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Secrets of the South Downs: Uppark House

UPPARK HOUSE & GARDENS

View of the south and west elevations.
View of the south and west elevations.

Uppark is located in the heart of the South Downs National Park, West Sussex.  It is happily situated on the top of a great hill commanding spectacular views over the surrounding countryside.  Built in 1689 by Ford Grey, 3rd Baron Grey of Warke, later created Earl of Tankerville in 1695.  Lord Grey lived a dangerous life; he was arrested in 1683 for his involvement in the Rye House Plot against King Charles II, but managed to escape to France.  Two years later he became one of the main leaders of the Monmouth Rebellion, leading the cavalry, but was defeated and condemned for high treason.  Remarkably, he escaped death by turning against his former conspirators.  Earlier, in 1682 he was even accused of seducing his wife’s sister, Lady Henrietta Berkeley, for which he was found guilty, but again, escaped punishment!  It is, therefore, remarkable that he ever found the time to build himself a country house at all.  The design of Uppark has been attributed to William Talman, which may explain its exemplary symmetry and simplicity.  It is constructed from red brick and comprises two main storeys, with attic and basement.

View of the principal elevation.
View of the principal elevation.

In 1747 the house was sold to Sir Matthew Fetherstonhaugh and his wife Sarah, and it is their coat of arms that is displayed prominently in the pediment on the south front.  They were also largely responsible for the delightful interiors, commissioning the extensive redecoration in the mid 18th century.  Sir Matthew and Lady Sarah embarked on a two year Grand Tour of Europe whilst work was being carried out and during this time they purchased much of collections that now fill Uppark.  The crowing glory of Uppark’s fabulous 18th century interiors must be the Saloon, which is attributed to James Paine, who also built Dover House in Whitehall for Sir Matthew.  Sir Matthew also commissioned the building of two balancing blocks located behind Uppark, an elegant stable block to the north-west and a service block containing a laundry and kitchen to the north-east.  Both are constructed of matching red brick and are adorned with decorative features, such as pediments and turret cupolas.  These service wings are both connected to the main house via underground tunnels, which enabled the servants to go about their work without being seen by their employers.

The edge of the south front with the stable block in the distance.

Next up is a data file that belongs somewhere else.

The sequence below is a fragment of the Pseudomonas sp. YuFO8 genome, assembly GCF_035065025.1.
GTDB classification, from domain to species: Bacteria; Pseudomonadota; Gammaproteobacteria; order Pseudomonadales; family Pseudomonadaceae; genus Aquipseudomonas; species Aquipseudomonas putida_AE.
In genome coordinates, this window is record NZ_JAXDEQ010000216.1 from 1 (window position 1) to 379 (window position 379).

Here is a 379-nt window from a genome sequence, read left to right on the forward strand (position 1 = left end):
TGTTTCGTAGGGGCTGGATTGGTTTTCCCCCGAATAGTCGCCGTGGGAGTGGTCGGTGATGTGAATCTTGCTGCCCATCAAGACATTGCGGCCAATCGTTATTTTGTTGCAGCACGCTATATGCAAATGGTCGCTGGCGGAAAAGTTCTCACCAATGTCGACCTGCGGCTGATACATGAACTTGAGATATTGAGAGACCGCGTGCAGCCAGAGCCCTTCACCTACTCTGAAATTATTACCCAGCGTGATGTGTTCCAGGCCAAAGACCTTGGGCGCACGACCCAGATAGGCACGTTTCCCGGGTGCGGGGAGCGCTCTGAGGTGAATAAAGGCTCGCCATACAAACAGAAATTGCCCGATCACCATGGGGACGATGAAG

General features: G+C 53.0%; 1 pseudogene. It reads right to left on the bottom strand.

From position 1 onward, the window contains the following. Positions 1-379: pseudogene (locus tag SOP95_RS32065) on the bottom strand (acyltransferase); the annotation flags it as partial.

The edge of the south front with the stable block in the distance.

On the death of Sir Matthew in 1774, his only son and heir Harry inherited Uppark.  Sir Harry was a true Regency playboy and is well known for his friendship with the Prince Regent and his liaison with Emma Hart (who later became Lady Hamilton and Lord Nelson’s lover).  He scandalised society in 1825, by marrying his young dairymaid at the age of 70!  Nonetheless the marriage was very happy and lasted 20 years until his death at the age of 90.  Sir Harry commissioned Sir Humphry Repton to partially update Uppark in 1810, including the addition of a stone colonnade to the north front, a dairy and the landscaping of the gardens.

A closer view of the south front of the stable block.
A closer view of the south front of the stable block.

Tragedy struck Uppark on 30th August 1989 when a fire broke out, caused by builders using a blow torch for repairs up on the roof.  It destroyed the upper two storeys completely, but thankfully due to the dedication of the fire-fighters, staff, family and members of the public, as much of the collection that could be saved from the lower storeys were saved.  Although the main ground floor interior wasn’t gutted by fire, it was still damaged by the water, smoke and soot.  Amazingly, although Uppark came close to demolition at this point, the National Trust decided to embark on its largest conservation project to date.  Calling on skills and expertise from accross the country Uppark underwent an estimated £20 million restoration plan.  Such has been the success of the project that when walking around the house today it is nearly impossible to conceive that a fire ever ravaged the building.

View from the dairy towards the east front of Uppark.
View from the dairy towards the east front of Uppark.

Highlights of the collection include a magnificent 18th century dolls house with all of its original fixtures and fittings.  It is a remarkable sight because it is so interesting to glimpse the fashions and tastes prevalent in that era.  There are an array of fabulous paintings including works by Batoni, Zuccarelli and Vernet.  If the life of the servants is of interest, then the basement won’t disappoint with its wonderfully preserved and presented servants quarters, including the Housekeepers Room, Butlers Pantry and Beer Cellar.

View from Uppark looking out over the South Downs.
View from Uppark looking out over the South Downs.

Before you leave Uppark make sure that you: take a stroll around the gardens, enjoy the views of the South Downs, find the Gothic Seat designed by Repton, indulge in a tasty afternoon tea at the restaurant and browse the well-stocked gift shop!

Please visit: http://www.nationaltrust.org.uk/uppark/